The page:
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odd-job (plural odd-jobs)

  1. Alternative form of odd job
    • 2006, Mark Robson, Access to History: Italy: The Rise of Fascism 1915-1945, →ISBN:
      1902 – Left for Switzerland where he lived in poverty, doing only odd-jobs
    • 2011, Jenny Oldfield, Horses of Half Moon Ranch: Silver Spur, →ISBN:
      After a couple of years he'd come back to Colorado and chilled out at the Scotts' place. He'd planned to stay a few weeks, maybe doing odd-jobs to earn his keep.
    • 2013, Jack Goldstein, Jimmy Russell, 10 Amazing Slenderman Stories, →ISBN:
      Rosenblatt had spent eighteen months infiltrating the gang's infrastructure; starting at the lowest level, working odd-jobs for the street pushers Sol had worked his way up the organisation and had now secured a job working in the main drug factory on the south end of Hester Street, a building known as The Ballroom.
  2. Attributive form of odd job.
    • 2012, Tom Quinn, They Also Serve: The real life story of my time in service as a butler, →ISBN:
      We had the logs delivered and an odd-job man carted them upstairs, but in the absence of a footman I had to make sure all the fires were lit and kept going in winter.
    • 2014, Javaid Syed, Those Houses on the Ridge: Lone Suicide, →ISBN:
      On Jaffer's second day of joining this group of odd-job seekers, a man who came in his car and hired a fat man from the queue with a ladder and a bucket in his hand, to whitewash his house, also took Jaffer as an extra hand, at almost half the rate which the man was to be paid.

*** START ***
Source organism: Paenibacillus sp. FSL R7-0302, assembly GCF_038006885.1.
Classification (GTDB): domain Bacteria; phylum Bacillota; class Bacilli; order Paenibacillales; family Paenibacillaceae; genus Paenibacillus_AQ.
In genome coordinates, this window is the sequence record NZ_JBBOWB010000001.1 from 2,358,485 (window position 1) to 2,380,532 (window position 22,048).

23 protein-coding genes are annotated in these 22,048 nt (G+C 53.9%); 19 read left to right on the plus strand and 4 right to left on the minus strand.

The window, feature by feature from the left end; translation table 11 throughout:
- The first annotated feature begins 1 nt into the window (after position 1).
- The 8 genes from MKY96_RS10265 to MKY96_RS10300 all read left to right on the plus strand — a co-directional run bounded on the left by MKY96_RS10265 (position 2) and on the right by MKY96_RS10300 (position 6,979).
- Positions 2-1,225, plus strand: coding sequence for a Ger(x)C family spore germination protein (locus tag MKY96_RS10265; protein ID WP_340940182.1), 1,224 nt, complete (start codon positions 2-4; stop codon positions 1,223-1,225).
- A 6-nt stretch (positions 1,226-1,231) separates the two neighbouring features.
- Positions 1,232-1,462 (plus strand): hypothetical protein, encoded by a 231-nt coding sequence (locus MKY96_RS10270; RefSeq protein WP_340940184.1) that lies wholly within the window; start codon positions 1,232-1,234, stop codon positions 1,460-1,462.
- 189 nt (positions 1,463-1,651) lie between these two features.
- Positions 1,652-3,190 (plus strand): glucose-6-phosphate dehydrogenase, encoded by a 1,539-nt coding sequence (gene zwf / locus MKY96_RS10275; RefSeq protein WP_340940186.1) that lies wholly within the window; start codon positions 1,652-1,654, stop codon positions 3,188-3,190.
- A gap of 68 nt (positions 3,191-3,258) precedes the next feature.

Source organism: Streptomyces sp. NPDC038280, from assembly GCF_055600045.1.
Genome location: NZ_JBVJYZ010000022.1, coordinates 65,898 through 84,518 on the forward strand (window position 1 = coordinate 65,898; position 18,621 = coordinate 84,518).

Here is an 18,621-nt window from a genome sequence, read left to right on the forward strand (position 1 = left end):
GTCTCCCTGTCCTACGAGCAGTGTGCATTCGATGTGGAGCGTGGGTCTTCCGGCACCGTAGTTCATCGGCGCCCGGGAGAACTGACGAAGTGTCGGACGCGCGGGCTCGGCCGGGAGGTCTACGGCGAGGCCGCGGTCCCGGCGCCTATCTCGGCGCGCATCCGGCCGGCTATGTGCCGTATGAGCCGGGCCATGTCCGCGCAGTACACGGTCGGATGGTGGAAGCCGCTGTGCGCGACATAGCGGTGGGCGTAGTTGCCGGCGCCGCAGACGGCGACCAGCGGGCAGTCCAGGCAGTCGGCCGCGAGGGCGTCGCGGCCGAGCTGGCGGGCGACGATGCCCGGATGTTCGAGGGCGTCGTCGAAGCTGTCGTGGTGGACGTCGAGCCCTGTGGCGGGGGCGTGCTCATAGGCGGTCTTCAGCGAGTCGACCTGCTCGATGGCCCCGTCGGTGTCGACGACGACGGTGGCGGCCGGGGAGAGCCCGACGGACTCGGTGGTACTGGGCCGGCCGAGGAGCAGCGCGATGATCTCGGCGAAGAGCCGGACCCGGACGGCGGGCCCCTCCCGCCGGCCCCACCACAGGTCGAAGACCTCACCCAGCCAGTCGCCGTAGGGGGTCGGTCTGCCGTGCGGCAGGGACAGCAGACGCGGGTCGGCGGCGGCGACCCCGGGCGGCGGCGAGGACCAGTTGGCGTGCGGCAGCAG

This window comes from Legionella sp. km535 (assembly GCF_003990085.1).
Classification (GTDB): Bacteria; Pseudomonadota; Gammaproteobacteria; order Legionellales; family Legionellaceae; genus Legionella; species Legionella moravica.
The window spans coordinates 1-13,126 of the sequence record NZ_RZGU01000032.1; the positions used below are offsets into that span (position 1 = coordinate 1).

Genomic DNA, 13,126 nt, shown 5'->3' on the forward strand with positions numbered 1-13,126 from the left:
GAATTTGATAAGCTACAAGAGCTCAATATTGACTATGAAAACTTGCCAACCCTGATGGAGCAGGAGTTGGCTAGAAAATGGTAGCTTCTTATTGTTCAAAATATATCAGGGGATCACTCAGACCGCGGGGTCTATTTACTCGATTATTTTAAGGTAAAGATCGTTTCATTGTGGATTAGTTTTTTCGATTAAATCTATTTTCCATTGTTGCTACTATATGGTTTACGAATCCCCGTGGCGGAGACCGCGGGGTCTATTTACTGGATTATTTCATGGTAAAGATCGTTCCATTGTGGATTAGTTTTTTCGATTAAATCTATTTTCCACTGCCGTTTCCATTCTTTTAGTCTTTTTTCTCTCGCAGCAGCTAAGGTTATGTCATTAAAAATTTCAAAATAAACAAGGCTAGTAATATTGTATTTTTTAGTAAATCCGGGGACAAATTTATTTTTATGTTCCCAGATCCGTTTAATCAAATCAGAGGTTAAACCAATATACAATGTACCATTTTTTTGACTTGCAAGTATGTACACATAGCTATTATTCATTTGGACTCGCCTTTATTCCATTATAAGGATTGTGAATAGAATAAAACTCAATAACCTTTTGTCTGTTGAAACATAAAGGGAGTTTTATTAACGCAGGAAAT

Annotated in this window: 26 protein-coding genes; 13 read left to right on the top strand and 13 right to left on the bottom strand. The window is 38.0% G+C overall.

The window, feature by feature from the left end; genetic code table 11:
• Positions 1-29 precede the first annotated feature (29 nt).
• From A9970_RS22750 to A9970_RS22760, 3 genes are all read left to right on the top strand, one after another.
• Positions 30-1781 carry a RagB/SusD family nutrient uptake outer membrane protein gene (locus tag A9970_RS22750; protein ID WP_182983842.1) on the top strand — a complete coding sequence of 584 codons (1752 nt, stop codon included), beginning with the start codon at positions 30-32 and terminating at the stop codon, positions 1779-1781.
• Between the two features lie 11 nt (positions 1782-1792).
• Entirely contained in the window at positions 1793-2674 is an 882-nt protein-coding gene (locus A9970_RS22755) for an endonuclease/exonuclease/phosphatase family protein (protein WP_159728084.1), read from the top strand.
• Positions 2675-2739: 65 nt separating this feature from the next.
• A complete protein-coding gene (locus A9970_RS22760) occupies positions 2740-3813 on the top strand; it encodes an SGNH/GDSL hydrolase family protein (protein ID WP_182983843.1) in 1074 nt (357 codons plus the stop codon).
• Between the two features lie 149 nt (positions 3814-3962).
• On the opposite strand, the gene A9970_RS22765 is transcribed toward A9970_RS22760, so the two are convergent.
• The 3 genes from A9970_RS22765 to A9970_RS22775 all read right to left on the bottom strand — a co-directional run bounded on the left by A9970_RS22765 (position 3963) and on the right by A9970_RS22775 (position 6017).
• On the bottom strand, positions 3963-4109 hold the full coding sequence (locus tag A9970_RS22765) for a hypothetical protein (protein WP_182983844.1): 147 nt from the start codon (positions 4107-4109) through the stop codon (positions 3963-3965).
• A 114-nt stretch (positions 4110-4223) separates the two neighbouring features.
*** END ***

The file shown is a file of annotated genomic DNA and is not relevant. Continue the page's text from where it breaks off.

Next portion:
• 2016, Gregory Eliyu Guldin, Farewell to Peasant China, →ISBN:
      This makes it easier to understand why odd-job workers become the target every time the government “cleans up the city,” although they toil for the least pay and are subject to all kinds of injustices.



odd-job (third-person singular simple present odd-jobs, present participle odd-jobbing, simple past and past participle odd-jobbed)

  1. To work by taking a variety of temporary jobs.
    • 2002, Lionel Rose, The Erosion of Childhood: Childhood in Britain 1860-1918, →ISBN:
      Both boys and girls were expected to 'odd-job' to bring in extra funds.
    • 2016, Harry Turtledove, Typecasting, →ISBN:
      Some of the actors were locals, others outsiders who odd-jobbed it while they performed.
    • 2016, Sarah Lotz, Skin Deep, →ISBN:
      We were inseparable. Came down to London together, lived in a squat together, odd-jobbed together to pay our way while I was at art college and she studied to be an actuary.